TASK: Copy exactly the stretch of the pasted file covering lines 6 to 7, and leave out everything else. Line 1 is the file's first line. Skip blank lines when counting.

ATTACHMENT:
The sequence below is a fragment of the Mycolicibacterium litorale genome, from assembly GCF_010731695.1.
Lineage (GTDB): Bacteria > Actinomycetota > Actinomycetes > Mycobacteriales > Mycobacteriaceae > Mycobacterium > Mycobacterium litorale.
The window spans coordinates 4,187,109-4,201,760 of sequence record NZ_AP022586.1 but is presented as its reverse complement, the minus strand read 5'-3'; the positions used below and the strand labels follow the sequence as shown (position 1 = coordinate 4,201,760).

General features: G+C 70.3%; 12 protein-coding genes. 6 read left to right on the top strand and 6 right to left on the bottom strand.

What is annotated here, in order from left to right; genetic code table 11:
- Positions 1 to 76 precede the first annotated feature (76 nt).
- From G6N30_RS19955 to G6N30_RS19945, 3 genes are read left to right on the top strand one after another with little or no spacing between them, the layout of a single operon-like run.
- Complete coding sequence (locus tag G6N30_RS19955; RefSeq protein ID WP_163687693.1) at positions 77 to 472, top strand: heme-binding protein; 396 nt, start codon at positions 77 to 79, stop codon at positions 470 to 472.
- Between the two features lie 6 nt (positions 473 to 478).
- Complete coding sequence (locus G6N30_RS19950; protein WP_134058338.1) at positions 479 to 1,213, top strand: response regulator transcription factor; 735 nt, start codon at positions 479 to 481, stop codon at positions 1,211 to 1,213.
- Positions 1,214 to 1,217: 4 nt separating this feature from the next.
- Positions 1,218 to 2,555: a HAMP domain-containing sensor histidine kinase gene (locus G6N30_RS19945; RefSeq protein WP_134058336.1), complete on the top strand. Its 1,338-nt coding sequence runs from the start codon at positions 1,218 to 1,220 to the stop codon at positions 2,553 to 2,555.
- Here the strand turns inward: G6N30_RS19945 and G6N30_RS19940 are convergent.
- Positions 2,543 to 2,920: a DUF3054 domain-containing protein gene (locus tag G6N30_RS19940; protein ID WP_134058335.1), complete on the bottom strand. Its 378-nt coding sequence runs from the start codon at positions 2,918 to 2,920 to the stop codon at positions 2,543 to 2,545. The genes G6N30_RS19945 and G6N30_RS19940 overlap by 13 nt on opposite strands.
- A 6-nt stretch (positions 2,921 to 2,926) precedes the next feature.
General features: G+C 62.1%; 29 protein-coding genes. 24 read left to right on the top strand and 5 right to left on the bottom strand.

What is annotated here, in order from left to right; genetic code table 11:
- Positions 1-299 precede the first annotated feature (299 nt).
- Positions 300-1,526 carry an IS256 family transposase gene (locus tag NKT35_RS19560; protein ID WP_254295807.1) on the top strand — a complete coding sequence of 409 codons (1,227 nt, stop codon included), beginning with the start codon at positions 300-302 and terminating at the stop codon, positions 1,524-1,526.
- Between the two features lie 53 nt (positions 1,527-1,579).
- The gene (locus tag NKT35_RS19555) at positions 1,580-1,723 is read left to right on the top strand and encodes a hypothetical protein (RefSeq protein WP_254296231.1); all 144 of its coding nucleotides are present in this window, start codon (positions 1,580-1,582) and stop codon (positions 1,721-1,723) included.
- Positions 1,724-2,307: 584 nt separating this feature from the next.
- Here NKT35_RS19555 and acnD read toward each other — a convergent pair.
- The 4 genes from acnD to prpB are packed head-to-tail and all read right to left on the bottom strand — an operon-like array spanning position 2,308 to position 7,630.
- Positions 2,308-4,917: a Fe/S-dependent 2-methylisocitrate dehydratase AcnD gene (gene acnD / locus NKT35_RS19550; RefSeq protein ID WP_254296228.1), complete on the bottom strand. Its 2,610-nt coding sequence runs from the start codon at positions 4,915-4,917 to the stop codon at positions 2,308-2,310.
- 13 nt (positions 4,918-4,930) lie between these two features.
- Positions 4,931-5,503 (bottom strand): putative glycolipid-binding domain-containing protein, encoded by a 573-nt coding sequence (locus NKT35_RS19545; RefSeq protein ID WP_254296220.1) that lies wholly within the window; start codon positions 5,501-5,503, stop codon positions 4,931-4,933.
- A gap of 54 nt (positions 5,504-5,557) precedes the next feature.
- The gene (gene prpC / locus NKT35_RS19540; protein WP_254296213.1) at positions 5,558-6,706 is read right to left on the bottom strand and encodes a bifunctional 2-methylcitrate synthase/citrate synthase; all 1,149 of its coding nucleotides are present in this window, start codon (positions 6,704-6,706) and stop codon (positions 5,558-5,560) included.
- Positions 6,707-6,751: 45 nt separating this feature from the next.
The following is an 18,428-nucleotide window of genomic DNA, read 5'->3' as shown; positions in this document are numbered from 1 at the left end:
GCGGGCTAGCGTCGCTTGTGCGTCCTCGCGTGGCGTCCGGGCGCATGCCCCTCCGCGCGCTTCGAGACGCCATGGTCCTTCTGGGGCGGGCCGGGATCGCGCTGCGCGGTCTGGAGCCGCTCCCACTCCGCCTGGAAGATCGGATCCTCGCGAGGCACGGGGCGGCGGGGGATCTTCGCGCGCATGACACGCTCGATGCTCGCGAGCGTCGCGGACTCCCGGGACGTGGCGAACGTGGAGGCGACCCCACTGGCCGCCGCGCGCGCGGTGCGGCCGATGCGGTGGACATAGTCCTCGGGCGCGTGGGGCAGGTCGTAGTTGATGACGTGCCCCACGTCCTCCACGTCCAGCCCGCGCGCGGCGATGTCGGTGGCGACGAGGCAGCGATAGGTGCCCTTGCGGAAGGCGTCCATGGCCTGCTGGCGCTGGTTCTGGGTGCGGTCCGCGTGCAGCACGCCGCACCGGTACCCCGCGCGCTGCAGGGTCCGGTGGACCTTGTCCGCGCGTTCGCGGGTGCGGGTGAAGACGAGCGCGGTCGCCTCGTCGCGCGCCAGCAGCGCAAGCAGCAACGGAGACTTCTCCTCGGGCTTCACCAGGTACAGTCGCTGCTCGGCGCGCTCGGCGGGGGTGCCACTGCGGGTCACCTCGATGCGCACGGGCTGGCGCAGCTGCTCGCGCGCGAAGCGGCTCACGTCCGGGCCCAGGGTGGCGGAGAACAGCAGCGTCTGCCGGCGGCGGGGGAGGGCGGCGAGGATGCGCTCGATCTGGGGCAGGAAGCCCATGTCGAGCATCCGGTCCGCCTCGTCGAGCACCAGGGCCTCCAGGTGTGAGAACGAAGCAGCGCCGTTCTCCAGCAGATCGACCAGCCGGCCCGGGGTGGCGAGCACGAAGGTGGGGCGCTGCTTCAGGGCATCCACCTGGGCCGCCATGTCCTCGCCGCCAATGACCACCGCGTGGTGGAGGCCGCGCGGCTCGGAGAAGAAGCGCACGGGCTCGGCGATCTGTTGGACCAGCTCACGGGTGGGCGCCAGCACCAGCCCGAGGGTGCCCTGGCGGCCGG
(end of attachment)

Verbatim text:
- Positions 1 to 76 precede the first annotated feature (76 nt).
- From G6N30_RS19955 to G6N30_RS19945, 3 genes are read left to right on the top strand one after another with little or no spacing between them, the layout of a single operon-like run.